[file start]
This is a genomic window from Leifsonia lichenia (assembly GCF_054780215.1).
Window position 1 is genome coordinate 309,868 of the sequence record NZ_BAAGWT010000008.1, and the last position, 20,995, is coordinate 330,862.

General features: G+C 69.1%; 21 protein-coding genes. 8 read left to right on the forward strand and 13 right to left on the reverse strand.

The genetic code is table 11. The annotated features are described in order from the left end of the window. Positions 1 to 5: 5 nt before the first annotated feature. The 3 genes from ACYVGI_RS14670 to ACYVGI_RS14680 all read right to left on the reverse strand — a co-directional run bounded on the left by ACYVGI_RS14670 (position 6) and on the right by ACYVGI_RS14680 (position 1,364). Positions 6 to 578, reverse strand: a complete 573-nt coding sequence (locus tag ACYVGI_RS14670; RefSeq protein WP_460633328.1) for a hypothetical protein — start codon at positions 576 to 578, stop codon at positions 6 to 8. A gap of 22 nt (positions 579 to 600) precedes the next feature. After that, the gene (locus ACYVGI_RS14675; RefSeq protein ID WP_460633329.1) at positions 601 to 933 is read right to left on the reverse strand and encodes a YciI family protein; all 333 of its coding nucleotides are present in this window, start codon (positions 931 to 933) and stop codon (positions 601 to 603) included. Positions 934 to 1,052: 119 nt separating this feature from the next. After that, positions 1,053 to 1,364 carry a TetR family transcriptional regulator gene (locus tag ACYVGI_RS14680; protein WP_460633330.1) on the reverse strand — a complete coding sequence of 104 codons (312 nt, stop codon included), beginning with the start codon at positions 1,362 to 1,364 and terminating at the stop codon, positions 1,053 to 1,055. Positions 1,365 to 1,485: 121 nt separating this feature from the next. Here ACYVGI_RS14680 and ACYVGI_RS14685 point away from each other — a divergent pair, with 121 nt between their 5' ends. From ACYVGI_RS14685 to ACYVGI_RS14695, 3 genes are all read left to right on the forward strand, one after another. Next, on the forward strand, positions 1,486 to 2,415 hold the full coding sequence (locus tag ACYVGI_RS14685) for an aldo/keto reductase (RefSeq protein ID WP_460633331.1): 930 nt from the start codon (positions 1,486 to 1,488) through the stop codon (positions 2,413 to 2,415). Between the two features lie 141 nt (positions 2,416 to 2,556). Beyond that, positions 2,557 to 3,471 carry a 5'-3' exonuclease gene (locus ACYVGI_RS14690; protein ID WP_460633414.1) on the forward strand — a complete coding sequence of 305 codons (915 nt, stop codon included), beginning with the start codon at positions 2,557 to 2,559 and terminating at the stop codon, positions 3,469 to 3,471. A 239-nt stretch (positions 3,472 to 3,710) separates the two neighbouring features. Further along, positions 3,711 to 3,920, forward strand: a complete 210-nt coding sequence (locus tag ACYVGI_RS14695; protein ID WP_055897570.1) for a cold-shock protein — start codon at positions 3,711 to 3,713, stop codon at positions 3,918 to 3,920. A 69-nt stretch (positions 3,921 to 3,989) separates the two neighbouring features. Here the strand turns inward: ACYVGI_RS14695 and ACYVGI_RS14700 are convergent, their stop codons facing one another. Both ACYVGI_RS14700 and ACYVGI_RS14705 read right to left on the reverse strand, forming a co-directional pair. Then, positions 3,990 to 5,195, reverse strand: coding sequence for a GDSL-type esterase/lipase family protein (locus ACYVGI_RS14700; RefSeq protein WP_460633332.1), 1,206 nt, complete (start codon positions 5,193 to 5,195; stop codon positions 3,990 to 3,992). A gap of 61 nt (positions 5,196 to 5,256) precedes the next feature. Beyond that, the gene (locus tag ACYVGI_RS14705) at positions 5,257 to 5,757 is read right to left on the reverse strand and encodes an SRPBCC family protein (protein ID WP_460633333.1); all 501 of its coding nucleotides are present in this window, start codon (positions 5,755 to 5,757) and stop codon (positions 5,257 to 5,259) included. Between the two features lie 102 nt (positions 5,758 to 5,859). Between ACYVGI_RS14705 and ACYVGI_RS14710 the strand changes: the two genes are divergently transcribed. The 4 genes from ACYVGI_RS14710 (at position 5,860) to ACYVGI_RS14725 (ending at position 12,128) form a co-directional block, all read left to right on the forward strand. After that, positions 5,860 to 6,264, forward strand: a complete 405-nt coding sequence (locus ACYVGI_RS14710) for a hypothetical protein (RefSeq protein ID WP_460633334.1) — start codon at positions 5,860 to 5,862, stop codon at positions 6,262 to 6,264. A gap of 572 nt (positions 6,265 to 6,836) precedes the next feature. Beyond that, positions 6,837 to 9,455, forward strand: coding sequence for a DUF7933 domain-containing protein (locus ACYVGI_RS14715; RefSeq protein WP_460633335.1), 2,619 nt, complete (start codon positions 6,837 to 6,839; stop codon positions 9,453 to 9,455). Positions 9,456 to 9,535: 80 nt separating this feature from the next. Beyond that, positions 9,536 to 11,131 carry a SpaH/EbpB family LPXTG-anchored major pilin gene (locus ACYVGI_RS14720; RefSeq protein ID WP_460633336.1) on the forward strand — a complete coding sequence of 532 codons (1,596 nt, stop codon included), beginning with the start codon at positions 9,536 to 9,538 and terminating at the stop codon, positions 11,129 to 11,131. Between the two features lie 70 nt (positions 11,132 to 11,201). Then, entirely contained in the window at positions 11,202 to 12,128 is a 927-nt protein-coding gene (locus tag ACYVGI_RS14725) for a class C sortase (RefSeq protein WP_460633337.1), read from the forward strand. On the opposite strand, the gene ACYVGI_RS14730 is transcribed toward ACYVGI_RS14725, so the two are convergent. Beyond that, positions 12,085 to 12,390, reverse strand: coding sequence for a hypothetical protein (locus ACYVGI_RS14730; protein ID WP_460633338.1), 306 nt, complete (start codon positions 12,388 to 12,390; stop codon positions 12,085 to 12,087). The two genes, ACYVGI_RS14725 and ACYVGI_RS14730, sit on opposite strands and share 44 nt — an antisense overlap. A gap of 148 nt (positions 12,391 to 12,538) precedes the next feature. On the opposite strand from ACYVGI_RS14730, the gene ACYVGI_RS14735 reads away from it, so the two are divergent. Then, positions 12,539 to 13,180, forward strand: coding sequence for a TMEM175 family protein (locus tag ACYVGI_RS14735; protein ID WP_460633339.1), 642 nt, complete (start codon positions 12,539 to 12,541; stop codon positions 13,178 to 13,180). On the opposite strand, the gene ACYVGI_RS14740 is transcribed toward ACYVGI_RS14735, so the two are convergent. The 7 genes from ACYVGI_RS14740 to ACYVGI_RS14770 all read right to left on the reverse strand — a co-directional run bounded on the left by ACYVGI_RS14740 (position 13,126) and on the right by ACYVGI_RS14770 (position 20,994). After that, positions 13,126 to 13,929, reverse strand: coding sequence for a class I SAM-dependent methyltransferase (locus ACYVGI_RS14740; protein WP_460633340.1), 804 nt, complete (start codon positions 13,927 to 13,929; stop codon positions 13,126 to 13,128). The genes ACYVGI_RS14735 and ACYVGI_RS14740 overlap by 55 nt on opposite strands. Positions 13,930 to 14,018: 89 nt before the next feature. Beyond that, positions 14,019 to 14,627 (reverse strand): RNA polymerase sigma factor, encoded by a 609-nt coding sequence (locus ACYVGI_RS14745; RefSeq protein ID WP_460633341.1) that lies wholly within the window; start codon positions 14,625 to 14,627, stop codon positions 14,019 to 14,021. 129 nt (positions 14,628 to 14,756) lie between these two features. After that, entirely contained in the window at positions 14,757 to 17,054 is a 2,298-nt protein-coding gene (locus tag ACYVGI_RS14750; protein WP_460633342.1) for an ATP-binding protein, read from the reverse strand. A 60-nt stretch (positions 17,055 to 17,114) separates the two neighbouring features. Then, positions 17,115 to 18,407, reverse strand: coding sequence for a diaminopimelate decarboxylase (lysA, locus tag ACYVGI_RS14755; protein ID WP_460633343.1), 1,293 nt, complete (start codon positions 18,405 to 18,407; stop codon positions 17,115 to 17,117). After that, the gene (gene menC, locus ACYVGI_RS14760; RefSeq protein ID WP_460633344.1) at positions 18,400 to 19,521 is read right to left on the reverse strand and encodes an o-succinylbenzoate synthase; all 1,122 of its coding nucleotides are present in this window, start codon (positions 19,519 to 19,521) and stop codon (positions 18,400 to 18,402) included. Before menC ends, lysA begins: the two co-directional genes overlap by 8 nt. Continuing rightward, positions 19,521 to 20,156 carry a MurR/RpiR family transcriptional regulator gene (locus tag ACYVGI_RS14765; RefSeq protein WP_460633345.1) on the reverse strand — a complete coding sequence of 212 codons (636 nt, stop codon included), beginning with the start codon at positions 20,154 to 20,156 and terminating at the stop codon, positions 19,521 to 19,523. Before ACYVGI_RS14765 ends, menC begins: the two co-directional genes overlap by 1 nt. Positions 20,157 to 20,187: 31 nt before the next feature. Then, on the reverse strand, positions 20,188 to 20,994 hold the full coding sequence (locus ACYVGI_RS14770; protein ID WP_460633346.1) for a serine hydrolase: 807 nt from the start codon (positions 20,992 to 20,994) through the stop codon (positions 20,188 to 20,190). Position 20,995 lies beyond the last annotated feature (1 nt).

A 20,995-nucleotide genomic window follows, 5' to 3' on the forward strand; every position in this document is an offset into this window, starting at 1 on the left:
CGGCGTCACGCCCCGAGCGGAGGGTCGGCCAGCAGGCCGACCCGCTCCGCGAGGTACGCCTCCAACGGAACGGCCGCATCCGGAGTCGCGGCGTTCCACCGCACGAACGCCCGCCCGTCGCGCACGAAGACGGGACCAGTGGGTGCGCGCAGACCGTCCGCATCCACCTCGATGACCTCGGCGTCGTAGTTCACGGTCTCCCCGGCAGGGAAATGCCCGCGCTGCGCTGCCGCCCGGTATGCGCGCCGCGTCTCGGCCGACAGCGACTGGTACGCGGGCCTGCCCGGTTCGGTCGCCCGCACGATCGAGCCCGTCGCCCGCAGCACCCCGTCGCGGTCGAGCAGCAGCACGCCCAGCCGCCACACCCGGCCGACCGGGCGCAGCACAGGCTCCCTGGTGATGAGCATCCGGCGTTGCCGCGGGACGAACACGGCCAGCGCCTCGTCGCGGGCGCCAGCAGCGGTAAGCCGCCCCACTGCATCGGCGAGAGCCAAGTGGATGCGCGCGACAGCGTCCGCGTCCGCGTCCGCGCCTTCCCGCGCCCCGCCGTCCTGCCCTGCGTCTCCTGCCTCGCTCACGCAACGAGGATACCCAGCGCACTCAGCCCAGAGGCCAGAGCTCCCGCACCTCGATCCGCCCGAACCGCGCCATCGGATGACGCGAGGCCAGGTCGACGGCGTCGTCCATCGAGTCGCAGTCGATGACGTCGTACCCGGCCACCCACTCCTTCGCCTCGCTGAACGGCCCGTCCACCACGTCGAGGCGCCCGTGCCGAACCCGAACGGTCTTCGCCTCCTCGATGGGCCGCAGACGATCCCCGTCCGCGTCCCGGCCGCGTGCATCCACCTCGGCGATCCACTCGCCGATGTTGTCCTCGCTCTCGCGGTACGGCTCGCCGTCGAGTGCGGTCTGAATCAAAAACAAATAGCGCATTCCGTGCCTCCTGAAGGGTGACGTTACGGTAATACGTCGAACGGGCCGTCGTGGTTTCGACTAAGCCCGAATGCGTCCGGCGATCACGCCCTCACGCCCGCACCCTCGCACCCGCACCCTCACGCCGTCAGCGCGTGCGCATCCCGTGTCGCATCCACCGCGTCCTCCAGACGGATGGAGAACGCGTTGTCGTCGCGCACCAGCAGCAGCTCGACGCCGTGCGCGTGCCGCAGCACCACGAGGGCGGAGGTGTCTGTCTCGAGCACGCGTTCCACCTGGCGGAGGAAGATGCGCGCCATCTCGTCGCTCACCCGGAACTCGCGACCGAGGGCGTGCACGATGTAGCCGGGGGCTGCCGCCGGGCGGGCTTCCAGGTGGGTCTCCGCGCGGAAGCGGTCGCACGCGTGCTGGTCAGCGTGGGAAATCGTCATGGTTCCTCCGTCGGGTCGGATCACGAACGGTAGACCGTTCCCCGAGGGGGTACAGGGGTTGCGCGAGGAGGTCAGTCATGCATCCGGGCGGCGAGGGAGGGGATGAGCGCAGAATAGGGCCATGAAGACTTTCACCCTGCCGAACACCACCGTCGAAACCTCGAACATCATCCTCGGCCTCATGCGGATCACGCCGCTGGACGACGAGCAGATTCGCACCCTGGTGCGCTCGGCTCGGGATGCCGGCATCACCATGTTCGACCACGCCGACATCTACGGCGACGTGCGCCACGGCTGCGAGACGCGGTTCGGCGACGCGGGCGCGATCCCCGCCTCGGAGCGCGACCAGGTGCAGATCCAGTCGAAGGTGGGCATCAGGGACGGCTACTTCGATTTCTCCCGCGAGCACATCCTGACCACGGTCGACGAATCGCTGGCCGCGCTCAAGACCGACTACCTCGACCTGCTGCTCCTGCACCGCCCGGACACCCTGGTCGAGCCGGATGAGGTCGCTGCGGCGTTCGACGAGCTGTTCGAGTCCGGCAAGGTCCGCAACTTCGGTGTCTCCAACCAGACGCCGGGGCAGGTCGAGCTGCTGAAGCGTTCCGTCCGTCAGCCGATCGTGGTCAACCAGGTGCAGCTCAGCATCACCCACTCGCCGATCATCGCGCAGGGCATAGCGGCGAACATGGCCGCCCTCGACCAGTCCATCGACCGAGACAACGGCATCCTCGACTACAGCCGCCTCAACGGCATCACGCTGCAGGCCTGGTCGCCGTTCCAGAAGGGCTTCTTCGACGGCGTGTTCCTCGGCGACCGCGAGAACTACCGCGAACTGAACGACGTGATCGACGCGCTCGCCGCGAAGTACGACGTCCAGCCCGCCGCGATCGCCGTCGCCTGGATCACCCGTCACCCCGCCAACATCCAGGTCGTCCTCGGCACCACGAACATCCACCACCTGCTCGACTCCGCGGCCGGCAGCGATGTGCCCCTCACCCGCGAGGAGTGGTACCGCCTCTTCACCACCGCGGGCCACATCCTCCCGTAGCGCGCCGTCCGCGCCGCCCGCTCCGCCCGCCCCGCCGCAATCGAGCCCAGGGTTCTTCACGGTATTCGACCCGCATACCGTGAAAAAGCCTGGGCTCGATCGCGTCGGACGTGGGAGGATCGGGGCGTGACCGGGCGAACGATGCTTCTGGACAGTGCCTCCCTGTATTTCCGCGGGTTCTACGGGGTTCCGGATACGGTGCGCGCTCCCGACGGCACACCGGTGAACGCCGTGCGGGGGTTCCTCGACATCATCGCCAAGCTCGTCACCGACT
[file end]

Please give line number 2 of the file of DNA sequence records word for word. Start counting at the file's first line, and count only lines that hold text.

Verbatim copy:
Window position 1 is genome coordinate 309,868 of the sequence record NZ_BAAGWT010000008.1, and the last position, 20,995, is coordinate 330,862.